We recently had the pleasure of hosting Jenn Bruyer as a guest artist this past month. She taught local workshops and performed in our local show (that was broadcast on Facebook live– hopefully you got to see it!), but the real work was done when she got behind the camera for 10 grueling hours of filming. She was the first guest artist to cover three apparatuses! We took photos and video of her on fabric, sling and trapeze. These videos are now in the editing queue and will hit the video library as soon as we get them done. We hope that you can get to know the artist behind the camera as we did. She’s a joy to be around. 🙂
Before you found aerial arts, who were you? How did the discovery change your life path?
Before I found aerial arts, I was primarily a rock climber. But, more to the point, I was someone to pushed my own personal limits with my chosen activities until I burned out and moved on… over ten years later… I’m still loving every minute of my air time in this circus life. Finding aerial changed my life in every imaginable way. It’s my work, my life and my love. It gives me a venue for creative expression and also satisfies my need for physicality… the two things my body and brain crave most.
What are your pre-performance habits/routines? How do you get “in the zone”?
I usually don’t do much… unless you consider the incredible amount of prep work that goes into creating something that you really feel is ready to present. Other than that… I tend to just show up and try to be the best version of myself I can be that day.
What motivates you to train? When do you feel the most creative?
I’m motivated by the need to solve problems and answer the question: what’s next!?!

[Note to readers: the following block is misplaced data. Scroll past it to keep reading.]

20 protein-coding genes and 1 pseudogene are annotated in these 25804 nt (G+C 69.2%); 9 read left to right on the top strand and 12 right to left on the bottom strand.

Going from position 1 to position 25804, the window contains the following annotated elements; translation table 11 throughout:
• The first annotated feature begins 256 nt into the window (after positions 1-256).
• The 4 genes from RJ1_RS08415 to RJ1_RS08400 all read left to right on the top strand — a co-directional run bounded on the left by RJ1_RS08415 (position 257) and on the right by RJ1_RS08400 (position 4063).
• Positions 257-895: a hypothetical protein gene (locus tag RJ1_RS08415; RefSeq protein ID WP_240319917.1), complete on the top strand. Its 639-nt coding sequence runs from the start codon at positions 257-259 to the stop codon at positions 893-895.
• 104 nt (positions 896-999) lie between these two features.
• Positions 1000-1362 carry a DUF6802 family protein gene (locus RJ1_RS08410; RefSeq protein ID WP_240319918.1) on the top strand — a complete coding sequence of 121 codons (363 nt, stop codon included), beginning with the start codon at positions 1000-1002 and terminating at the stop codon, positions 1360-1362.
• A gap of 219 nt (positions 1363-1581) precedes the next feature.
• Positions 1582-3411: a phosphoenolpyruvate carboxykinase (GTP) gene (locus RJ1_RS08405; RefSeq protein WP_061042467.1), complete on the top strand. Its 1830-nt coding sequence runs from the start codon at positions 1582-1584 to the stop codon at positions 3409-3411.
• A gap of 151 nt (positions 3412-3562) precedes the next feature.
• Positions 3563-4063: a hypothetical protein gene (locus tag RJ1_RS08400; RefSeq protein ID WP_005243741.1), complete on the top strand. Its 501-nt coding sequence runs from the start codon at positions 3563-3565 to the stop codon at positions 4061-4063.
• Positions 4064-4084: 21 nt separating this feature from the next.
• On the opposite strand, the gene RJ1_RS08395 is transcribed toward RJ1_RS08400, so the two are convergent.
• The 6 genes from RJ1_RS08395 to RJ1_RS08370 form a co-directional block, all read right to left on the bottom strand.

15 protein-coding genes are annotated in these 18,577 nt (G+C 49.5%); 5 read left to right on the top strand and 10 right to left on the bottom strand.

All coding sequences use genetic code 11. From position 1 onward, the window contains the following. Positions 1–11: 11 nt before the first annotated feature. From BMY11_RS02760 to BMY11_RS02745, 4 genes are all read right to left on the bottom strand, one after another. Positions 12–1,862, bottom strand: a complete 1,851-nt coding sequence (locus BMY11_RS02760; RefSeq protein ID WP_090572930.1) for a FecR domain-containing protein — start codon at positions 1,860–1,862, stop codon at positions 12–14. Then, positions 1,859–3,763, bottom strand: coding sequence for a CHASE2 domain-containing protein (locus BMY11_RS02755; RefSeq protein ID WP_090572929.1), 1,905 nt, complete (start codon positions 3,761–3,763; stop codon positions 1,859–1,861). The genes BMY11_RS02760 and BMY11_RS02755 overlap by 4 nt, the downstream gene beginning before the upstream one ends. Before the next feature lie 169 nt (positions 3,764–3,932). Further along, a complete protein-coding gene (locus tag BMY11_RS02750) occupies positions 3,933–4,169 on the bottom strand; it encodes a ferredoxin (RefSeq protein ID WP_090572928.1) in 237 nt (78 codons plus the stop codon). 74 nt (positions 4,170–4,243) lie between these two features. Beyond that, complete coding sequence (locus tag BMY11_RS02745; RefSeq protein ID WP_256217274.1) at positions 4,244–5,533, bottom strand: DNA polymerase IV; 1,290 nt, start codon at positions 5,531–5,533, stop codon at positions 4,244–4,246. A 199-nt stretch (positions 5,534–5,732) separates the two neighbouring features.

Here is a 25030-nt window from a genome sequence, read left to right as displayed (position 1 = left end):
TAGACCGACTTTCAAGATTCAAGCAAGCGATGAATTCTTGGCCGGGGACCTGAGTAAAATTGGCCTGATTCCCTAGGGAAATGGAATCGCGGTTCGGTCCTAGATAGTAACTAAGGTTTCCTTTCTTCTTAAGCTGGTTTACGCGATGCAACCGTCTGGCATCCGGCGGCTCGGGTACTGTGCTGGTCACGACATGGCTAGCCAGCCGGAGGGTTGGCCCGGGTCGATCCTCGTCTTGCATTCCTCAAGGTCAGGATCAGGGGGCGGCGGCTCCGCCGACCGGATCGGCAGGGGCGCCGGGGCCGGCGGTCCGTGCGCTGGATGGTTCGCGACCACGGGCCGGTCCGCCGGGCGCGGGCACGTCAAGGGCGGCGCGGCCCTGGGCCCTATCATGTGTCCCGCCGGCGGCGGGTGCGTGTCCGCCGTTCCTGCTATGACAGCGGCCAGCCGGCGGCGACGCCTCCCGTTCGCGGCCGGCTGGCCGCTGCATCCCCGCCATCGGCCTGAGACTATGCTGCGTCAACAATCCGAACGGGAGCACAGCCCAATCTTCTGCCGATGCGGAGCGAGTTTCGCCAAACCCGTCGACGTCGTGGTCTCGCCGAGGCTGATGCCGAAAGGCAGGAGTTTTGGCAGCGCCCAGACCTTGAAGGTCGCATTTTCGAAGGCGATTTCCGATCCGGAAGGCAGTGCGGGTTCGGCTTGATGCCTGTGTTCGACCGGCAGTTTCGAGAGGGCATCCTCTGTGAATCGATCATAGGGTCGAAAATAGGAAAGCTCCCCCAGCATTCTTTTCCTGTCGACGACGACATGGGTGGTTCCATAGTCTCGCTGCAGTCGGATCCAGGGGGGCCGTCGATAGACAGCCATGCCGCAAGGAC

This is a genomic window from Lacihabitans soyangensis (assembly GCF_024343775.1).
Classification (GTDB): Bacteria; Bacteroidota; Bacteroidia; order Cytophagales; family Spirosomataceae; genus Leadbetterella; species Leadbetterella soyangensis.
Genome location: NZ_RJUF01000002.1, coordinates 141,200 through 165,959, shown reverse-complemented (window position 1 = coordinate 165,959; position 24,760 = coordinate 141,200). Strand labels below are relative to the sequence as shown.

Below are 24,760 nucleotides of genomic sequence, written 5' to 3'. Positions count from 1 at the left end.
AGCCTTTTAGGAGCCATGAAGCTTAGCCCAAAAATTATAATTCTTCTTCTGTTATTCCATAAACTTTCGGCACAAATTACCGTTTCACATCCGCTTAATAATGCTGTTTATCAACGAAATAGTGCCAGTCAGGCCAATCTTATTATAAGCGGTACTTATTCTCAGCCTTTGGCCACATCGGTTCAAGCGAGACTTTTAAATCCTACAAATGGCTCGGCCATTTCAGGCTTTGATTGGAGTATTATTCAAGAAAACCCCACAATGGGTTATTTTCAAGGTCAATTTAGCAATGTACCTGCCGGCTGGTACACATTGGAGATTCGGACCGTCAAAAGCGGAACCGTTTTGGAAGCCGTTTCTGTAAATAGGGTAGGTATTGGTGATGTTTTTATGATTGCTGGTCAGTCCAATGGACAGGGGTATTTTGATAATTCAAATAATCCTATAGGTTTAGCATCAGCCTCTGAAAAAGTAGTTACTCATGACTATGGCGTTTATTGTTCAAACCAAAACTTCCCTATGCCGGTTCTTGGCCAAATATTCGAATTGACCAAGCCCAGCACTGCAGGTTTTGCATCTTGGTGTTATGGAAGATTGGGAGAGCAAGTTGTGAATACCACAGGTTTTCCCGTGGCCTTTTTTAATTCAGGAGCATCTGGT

What skill is your nemesis?
Trapeze – Pull over to ankles. I mean, what’s wrong with my butt?!?
What is your favorite trait to discover in a new student?
The willingness to accept change.
Below is the trapeze piece that she debuted while she was here at our Born to Fly Curriculum headquarters. The following quote sums up the intent behind the dance:
“One day, whether you are 14, 28 or 65,
you will stumble upon someone who will start a fire in you that cannot die.
However, the saddest, most awful truth you will ever come to find––
is they are not always with whom we spend our lives.”
― Beau Taplin
And below is an example of one the videos that just got released in our video library from Jenn. This combination puts together moves from our Born to Fly Sling Curriculum. She has given us lots of new sling things to inspire and explore!
Look for more fun things from Jenn in the months to come in our video library!
Jenn is driven by her focus on fabric and sling (hammock) but also enjoys exploring cord lisse, cloud swing, trapeze, lyra, net and rope & harness. She has coached, choreographed and performed across the US from New York to Alaska. And has recently resettled in Seattle, WA after completing a 5 month 25 city workshop teaching tour, which you may have met her on! You can learn more about on her website: heelhang.com